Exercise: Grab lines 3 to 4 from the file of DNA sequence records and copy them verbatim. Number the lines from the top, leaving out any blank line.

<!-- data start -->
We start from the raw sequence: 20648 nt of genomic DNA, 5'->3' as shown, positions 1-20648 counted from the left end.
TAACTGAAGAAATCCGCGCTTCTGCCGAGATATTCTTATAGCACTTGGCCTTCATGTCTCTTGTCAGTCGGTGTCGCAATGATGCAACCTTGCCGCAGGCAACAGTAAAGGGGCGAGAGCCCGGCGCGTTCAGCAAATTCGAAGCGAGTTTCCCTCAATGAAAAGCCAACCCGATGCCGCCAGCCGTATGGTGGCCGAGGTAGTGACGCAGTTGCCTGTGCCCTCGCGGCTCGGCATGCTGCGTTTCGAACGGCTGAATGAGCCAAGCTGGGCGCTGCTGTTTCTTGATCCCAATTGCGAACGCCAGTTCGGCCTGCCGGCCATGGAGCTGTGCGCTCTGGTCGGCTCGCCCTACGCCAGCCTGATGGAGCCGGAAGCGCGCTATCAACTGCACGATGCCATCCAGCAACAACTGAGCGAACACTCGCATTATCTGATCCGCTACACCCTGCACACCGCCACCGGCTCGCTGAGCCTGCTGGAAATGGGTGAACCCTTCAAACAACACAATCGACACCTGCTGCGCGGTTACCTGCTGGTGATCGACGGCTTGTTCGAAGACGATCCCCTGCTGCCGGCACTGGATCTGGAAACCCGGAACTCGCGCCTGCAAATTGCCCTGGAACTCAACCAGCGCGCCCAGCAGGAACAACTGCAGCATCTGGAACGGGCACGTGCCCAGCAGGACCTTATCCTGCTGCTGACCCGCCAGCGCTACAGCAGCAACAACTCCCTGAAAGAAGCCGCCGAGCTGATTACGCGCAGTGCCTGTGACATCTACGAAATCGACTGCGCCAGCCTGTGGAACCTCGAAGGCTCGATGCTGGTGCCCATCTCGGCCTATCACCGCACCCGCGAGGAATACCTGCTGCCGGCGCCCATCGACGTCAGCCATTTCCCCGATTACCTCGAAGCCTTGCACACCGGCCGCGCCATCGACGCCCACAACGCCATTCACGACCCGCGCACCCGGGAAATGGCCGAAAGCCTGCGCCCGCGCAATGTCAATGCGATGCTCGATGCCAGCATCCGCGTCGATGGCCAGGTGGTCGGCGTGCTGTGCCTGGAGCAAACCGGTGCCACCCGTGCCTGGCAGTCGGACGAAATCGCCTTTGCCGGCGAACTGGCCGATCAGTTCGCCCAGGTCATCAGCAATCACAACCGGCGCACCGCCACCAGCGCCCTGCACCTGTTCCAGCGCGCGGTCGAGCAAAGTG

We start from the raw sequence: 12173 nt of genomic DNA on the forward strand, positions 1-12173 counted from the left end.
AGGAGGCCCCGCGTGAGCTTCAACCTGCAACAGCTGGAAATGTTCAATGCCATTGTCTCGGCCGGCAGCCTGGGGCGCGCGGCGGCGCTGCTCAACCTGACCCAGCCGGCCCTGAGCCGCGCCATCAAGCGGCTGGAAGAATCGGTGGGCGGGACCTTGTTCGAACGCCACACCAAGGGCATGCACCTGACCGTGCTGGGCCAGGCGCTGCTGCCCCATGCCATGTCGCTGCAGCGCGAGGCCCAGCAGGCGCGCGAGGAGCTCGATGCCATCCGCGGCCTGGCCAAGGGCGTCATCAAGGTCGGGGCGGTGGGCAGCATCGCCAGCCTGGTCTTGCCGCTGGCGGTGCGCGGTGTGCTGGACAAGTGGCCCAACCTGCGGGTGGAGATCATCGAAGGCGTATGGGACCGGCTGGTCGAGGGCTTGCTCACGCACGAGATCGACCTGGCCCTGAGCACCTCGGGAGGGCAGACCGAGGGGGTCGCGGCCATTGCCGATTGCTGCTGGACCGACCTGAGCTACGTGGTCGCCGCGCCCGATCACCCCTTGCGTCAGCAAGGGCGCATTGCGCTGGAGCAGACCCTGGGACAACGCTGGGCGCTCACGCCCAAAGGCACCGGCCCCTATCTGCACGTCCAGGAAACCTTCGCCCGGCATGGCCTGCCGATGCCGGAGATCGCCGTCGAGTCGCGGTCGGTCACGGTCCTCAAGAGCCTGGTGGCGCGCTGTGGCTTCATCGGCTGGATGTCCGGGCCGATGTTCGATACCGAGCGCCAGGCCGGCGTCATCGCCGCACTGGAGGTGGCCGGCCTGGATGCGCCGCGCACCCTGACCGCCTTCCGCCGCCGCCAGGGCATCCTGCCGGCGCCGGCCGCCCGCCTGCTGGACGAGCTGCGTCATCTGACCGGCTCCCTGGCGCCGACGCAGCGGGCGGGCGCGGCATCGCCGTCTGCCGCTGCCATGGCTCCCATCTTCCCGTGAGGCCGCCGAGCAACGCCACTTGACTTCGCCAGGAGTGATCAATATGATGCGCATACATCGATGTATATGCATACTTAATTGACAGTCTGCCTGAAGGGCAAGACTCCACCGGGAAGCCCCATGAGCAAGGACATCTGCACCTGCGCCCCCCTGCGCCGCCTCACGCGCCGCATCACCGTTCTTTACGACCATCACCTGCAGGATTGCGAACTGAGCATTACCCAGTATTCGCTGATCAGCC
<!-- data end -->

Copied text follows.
We start from the raw sequence: 12173 nt of genomic DNA on the forward strand, positions 1-12173 counted from the left end.
AGGAGGCCCCGCGTGAGCTTCAACCTGCAACAGCTGGAAATGTTCAATGCCATTGTCTCGGCCGGCAGCCTGGGGCGCGCGGCGGCGCTGCTCAACCTGACCCAGCCGGCCCTGAGCCGCGCCATCAAGCGGCTGGAAGAATCGGTGGGCGGGACCTTGTTCGAACGCCACACCAAGGGCATGCACCTGACCGTGCTGGGCCAGGCGCTGCTGCCCCATGCCATGTCGCTGCAGCGCGAGGCCCAGCAGGCGCGCGAGGAGCTCGATGCCATCCGCGGCCTGGCCAAGGGCGTCATCAAGGTCGGGGCGGTGGGCAGCATCGCCAGCCTGGTCTTGCCGCTGGCGGTGCGCGGTGTGCTGGACAAGTGGCCCAACCTGCGGGTGGAGATCATCGAAGGCGTATGGGACCGGCTGGTCGAGGGCTTGCTCACGCACGAGATCGACCTGGCCCTGAGCACCTCGGGAGGGCAGACCGAGGGGGTCGCGGCCATTGCCGATTGCTGCTGGACCGACCTGAGCTACGTGGTCGCCGCGCCCGATCACCCCTTGCGTCAGCAAGGGCGCATTGCGCTGGAGCAGACCCTGGGACAACGCTGGGCGCTCACGCCCAAAGGCACCGGCCCCTATCTGCACGTCCAGGAAACCTTCGCCCGGCATGGCCTGCCGATGCCGGAGATCGCCGTCGAGTCGCGGTCGGTCACGGTCCTCAAGAGCCTGGTGGCGCGCTGTGGCTTCATCGGCTGGATGTCCGGGCCGATGTTCGATACCGAGCGCCAGGCCGGCGTCATCGCCGCACTGGAGGTGGCCGGCCTGGATGCGCCGCGCACCCTGACCGCCTTCCGCCGCCGCCAGGGCATCCTGCCGGCGCCGGCCGCCCGCCTGCTGGACGAGCTGCGTCATCTGACCGGCTCCCTGGCGCCGACGCAGCGGGCGGGCGCGGCATCGCCGTCTGCCGCTGCCATGGCTCCCATCTTCCCGTGAGGCCGCCGAGCAACGCCACTTGACTTCGCCAGGAGTGATCAATATGATGCGCATACATCGATGTATATGCATACTTAATTGACAGTCTGCCTGAAGGGCAAGACTCCACCGGGAAGCCCCATGAGCAAGGACATCTGCACCTGCGCCCCCCTGCGCCGCCTCACGCGCCGCATCACCGTTCTTTACGACCATCACCTGCAGGATTGCGAACTGAGCATTACCCAGTATTCGCTGATCAGCC